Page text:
Purchasing a home is one of the biggest investments you'll make in your lifetime and we understand the importance of this investment and potential stress that may come with this venture. Every buyer’s loan is uniquely individual, to you and your circumstances. As an approved broker with a myriad of major wholesale lending institutions, we can offer you a much wider range of residential loan programs. We provide you with every option available, to you and your specific situation so that you can then make an informed decision that best fits your needs. Rockland Financial is committed to you and helping to creating a successful and positive home buying experience. Our website provides you with some general tools and information to help you as you begin your home purchasing process. When you are ready and even if you think you want to consider buying a home now, call us and we will help you get started and get you prequalified.
At Rockland Financial, we are dedicated to obtaining the loan that best fits your individual needs and circumstances. We will do everything possible to make your mortgage experience a pleasant and seamless one. We are commitment to excellence and accomplish this by providing you with quality, consistent service every single time.
While buying a home is a big decision, there are also lots of small decisions to make along the way to homeownership. To help you navigate the process, we’ve gathered suggestions for avoiding some of the most common mistakes.
When setting your budget, calculate a monthly payment that you can comfortably afford. Then discuss this amount with your lender. Making sure you can meet your projected future home payment is probably the most important part of successful homeownership.
Mortgage calculators will show you how much you'll pay every month. Remember that you'll also have to pay property taxes and homeowners insurance. While you may not pay your taxes and monthly, it's a good idea to set these funds aside each month and factor these costs into your monthly budget.
When you buy your home, you will need to pay a down payment and closing costs. The down payment typically varies from 5% to 20% or more. Putting less than 20% down will typically require you to pay for mortgage insurance(see more on that below). Closing costs could be about 3% of the total loan amount, and will include charges such as loan origination fees, title insurance, escrow fees, underwriting, credit and appraisal fees.
For conventional financing, this is typically necessary if you don't put down at least a 20% down payment when you buy your home. If that's the case for you, you will likely need to pay private mortgage insurance (or PMI). Make sure you know how much this cost will be and factor it into your monthly home payment budget.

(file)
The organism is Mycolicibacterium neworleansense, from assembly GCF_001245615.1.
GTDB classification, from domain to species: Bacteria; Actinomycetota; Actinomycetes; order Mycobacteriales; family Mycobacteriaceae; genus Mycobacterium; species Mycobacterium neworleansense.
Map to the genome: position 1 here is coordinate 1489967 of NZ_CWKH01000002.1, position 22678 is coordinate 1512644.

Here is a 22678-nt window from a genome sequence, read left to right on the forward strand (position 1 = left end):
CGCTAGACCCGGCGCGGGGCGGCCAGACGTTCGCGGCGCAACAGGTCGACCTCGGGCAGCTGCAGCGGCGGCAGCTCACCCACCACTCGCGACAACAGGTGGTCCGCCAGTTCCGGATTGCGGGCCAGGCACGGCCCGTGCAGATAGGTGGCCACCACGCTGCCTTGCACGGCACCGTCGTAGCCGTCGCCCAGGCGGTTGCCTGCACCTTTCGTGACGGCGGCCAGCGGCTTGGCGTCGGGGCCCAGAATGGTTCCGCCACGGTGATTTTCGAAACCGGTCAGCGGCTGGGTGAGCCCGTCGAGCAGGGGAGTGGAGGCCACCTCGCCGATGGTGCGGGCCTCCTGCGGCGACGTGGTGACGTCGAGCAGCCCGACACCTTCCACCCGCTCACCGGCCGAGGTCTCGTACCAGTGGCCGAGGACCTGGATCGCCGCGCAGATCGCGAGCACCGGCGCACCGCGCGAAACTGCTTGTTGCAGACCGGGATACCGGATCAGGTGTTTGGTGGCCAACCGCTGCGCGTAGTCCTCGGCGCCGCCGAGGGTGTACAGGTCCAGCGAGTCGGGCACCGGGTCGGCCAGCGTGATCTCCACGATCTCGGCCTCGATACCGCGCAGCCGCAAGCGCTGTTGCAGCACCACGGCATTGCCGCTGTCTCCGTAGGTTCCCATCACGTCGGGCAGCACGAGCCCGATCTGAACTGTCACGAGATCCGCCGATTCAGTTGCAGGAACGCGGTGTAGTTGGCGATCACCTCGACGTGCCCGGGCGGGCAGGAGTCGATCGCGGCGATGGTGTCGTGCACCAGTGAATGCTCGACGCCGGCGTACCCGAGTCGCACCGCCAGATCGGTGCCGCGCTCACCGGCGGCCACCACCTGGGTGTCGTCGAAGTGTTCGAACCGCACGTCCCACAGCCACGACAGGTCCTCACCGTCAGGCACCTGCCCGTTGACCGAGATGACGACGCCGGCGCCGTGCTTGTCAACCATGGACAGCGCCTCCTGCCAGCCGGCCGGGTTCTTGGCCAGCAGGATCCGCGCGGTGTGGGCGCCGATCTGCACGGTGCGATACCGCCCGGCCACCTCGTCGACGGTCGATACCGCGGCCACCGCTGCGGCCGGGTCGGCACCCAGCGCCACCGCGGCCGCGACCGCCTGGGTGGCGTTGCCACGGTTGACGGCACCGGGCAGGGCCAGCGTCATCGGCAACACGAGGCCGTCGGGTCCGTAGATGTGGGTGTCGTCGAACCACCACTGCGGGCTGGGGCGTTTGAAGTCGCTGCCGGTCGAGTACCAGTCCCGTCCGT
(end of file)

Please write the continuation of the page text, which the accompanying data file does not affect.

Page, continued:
If you're moving into a larger home than you're used to, a home that is newer or older than you're used to, or located in a climate that's hotter or colder than you're used to, ask your real estate professional if he or she can find out what the home's energy bills have typically been. This can help prevent being surprised by a higher utility bill than you're expecting. If you're moving into a new community, find out about water costs, as well.
Be sure to budget for moving expenses, as well as additional maintenance costs. Newer homes tend to need less maintenance than older ones, but all homes require upkeep. If you're considering a condo or a home with an (HOA), remember to include HOA dues in your budget. In addition, keep in mind that you should have an "emergency fund" on hand to prepare for any unexpected changes in your income (like reduction in your wages) or unexpected expenses (like medical bills).
Sometimes your home will need new appliances, landscaping, maybe even a new roof. Planning for these expenses carefully can help you avoid one of the most common causes of missed mortgage payments: carrying too much debt. It's important not to overextend your credit card and other debts so you stay current on your payments.
Find out the difference between the various types of mortgages so you’ll know which one is best for you.
As soon as you decide to start looking for a home, check your credit report and credit score with any of the three major credit reporting agencies: Experian, TransUnion and Equifax. If you find any mistakes that need to be corrected, addressing these issues early will put you in a better position when it’s time to buy a house.
When you choose a lender, pick someone you feel good about working with. They should listen to you and put your needs first, and they should be able to explain your home loan options in plain terms.
Knowing what you can comfortably afford will let you keep your search focused on the homes that are right for you. Get prequalified so you’ll have an estimate of how much you can comfortably afford before you start looking at homes.